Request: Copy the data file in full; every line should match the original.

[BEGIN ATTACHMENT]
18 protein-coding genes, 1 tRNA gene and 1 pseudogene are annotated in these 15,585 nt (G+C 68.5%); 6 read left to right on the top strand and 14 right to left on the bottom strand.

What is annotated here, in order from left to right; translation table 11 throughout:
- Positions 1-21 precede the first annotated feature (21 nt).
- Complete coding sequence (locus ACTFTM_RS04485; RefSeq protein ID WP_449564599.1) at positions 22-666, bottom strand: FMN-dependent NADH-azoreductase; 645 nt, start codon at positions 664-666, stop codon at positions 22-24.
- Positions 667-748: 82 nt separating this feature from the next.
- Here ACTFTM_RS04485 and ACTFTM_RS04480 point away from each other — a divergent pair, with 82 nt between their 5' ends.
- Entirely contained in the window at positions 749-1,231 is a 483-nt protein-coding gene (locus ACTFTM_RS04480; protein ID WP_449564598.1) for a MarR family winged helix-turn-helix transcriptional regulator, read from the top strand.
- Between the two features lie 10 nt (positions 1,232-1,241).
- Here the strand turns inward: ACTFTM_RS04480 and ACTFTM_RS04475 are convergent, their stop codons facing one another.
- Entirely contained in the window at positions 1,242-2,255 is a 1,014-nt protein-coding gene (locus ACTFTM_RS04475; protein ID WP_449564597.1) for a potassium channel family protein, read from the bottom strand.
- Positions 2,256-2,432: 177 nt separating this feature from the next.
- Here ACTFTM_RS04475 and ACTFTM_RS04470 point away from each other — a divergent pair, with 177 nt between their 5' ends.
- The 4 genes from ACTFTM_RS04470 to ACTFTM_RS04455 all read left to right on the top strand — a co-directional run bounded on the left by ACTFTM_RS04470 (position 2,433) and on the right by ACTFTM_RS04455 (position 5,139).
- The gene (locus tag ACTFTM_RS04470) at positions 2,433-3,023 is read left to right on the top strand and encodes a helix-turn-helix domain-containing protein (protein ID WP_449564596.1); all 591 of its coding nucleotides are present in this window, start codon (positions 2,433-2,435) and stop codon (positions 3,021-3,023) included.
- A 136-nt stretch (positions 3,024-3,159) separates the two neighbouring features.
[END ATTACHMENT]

18 protein-coding genes, 1 tRNA gene and 1 pseudogene are annotated in these 15,585 nt (G+C 68.5%); 6 read left to right on the top strand and 14 right to left on the bottom strand.

What is annotated here, in order from left to right; translation table 11 throughout:
- Positions 1-21 precede the first annotated feature (21 nt).
- Complete coding sequence (locus ACTFTM_RS04485; RefSeq protein ID WP_449564599.1) at positions 22-666, bottom strand: FMN-dependent NADH-azoreductase; 645 nt, start codon at positions 664-666, stop codon at positions 22-24.
- Positions 667-748: 82 nt separating this feature from the next.
- Here ACTFTM_RS04485 and ACTFTM_RS04480 point away from each other — a divergent pair, with 82 nt between their 5' ends.
- Entirely contained in the window at positions 749-1,231 is a 483-nt protein-coding gene (locus ACTFTM_RS04480; protein ID WP_449564598.1) for a MarR family winged helix-turn-helix transcriptional regulator, read from the top strand.
- Between the two features lie 10 nt (positions 1,232-1,241).
- Here the strand turns inward: ACTFTM_RS04480 and ACTFTM_RS04475 are convergent, their stop codons facing one another.
- Entirely contained in the window at positions 1,242-2,255 is a 1,014-nt protein-coding gene (locus ACTFTM_RS04475; protein ID WP_449564597.1) for a potassium channel family protein, read from the bottom strand.
- Positions 2,256-2,432: 177 nt separating this feature from the next.
- Here ACTFTM_RS04475 and ACTFTM_RS04470 point away from each other — a divergent pair, with 177 nt between their 5' ends.
- The 4 genes from ACTFTM_RS04470 to ACTFTM_RS04455 all read left to right on the top strand — a co-directional run bounded on the left by ACTFTM_RS04470 (position 2,433) and on the right by ACTFTM_RS04455 (position 5,139).
- The gene (locus tag ACTFTM_RS04470) at positions 2,433-3,023 is read left to right on the top strand and encodes a helix-turn-helix domain-containing protein (protein ID WP_449564596.1); all 591 of its coding nucleotides are present in this window, start codon (positions 2,433-2,435) and stop codon (positions 3,021-3,023) included.
- A 136-nt stretch (positions 3,024-3,159) separates the two neighbouring features.